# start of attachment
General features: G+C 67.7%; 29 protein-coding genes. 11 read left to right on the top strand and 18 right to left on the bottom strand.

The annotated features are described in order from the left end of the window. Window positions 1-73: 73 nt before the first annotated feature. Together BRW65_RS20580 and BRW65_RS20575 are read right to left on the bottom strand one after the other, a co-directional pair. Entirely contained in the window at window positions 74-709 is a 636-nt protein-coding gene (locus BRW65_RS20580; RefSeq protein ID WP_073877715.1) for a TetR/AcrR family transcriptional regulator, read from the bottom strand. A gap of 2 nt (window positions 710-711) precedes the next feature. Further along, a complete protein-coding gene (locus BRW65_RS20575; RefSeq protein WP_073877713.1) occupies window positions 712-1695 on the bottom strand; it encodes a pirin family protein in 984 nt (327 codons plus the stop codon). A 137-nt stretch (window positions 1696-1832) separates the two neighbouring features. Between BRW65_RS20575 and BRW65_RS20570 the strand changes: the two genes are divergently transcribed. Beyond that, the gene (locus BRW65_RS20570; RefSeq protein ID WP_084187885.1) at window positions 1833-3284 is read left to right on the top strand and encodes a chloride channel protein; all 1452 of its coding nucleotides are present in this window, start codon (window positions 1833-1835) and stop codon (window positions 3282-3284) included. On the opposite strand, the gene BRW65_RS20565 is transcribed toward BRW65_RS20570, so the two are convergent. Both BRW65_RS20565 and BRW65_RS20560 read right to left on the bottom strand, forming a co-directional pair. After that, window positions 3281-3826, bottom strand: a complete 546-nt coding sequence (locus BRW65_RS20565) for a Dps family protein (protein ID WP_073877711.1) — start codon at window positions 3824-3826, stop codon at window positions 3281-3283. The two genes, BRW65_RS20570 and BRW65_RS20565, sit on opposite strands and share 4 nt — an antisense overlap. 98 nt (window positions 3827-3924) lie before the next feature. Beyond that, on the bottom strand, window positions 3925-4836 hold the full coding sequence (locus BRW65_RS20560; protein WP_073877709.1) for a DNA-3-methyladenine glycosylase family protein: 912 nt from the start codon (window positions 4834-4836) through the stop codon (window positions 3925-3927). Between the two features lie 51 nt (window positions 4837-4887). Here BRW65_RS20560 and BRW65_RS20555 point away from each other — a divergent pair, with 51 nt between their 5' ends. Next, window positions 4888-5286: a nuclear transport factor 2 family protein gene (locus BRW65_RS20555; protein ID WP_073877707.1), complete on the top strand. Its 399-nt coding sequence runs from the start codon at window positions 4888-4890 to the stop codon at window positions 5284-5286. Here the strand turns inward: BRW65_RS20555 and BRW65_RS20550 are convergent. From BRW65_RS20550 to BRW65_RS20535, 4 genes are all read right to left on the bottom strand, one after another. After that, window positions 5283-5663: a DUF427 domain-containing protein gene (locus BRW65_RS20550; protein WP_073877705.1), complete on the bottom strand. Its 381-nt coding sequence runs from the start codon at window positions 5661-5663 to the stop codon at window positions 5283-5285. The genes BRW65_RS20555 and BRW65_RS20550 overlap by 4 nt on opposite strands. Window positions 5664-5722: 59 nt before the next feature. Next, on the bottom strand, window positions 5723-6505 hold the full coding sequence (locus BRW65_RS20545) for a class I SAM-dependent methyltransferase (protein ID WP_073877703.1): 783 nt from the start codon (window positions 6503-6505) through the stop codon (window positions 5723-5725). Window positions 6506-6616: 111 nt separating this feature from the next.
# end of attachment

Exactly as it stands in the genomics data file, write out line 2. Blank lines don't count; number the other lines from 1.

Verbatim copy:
The annotated features are described in order from the left end of the window. Window positions 1-73: 73 nt before the first annotated feature. Together BRW65_RS20580 and BRW65_RS20575 are read right to left on the bottom strand one after the other, a co-directional pair. Entirely contained in the window at window positions 74-709 is a 636-nt protein-coding gene (locus BRW65_RS20580; RefSeq protein ID WP_073877715.1) for a TetR/AcrR family transcriptional regulator, read from the bottom strand. A gap of 2 nt (window positions 710-711) precedes the next feature. Further along, a complete protein-coding gene (locus BRW65_RS20575; RefSeq protein WP_073877713.1) occupies window positions 712-1695 on the bottom strand; it encodes a pirin family protein in 984 nt (327 codons plus the stop codon). A 137-nt stretch (window positions 1696-1832) separates the two neighbouring features. Between BRW65_RS20575 and BRW65_RS20570 the strand changes: the two genes are divergently transcribed. Beyond that, the gene (locus BRW65_RS20570; RefSeq protein ID WP_084187885.1) at window positions 1833-3284 is read left to right on the top strand and encodes a chloride channel protein; all 1452 of its coding nucleotides are present in this window, start codon (window positions 1833-1835) and stop codon (window positions 3282-3284) included. On the opposite strand, the gene BRW65_RS20565 is transcribed toward BRW65_RS20570, so the two are convergent. Both BRW65_RS20565 and BRW65_RS20560 read right to left on the bottom strand, forming a co-directional pair. After that, window positions 3281-3826, bottom strand: a complete 546-nt coding sequence (locus BRW65_RS20565) for a Dps family protein (protein ID WP_073877711.1) — start codon at window positions 3824-3826, stop codon at window positions 3281-3283. The two genes, BRW65_RS20570 and BRW65_RS20565, sit on opposite strands and share 4 nt — an antisense overlap. 98 nt (window positions 3827-3924) lie before the next feature. Beyond that, on the bottom strand, window positions 3925-4836 hold the full coding sequence (locus BRW65_RS20560; protein WP_073877709.1) for a DNA-3-methyladenine glycosylase family protein: 912 nt from the start codon (window positions 4834-4836) through the stop codon (window positions 3925-3927). Between the two features lie 51 nt (window positions 4837-4887). Here BRW65_RS20560 and BRW65_RS20555 point away from each other — a divergent pair, with 51 nt between their 5' ends. Next, window positions 4888-5286: a nuclear transport factor 2 family protein gene (locus BRW65_RS20555; protein ID WP_073877707.1), complete on the top strand. Its 399-nt coding sequence runs from the start codon at window positions 4888-4890 to the stop codon at window positions 5284-5286. Here the strand turns inward: BRW65_RS20555 and BRW65_RS20550 are convergent. From BRW65_RS20550 to BRW65_RS20535, 4 genes are all read right to left on the bottom strand, one after another. After that, window positions 5283-5663: a DUF427 domain-containing protein gene (locus BRW65_RS20550; protein WP_073877705.1), complete on the bottom strand. Its 381-nt coding sequence runs from the start codon at window positions 5661-5663 to the stop codon at window positions 5283-5285. The genes BRW65_RS20555 and BRW65_RS20550 overlap by 4 nt on opposite strands. Window positions 5664-5722: 59 nt before the next feature. Next, on the bottom strand, window positions 5723-6505 hold the full coding sequence (locus BRW65_RS20545) for a class I SAM-dependent methyltransferase (protein ID WP_073877703.1): 783 nt from the start codon (window positions 6503-6505) through the stop codon (window positions 5723-5725). Window positions 6506-6616: 111 nt separating this feature from the next.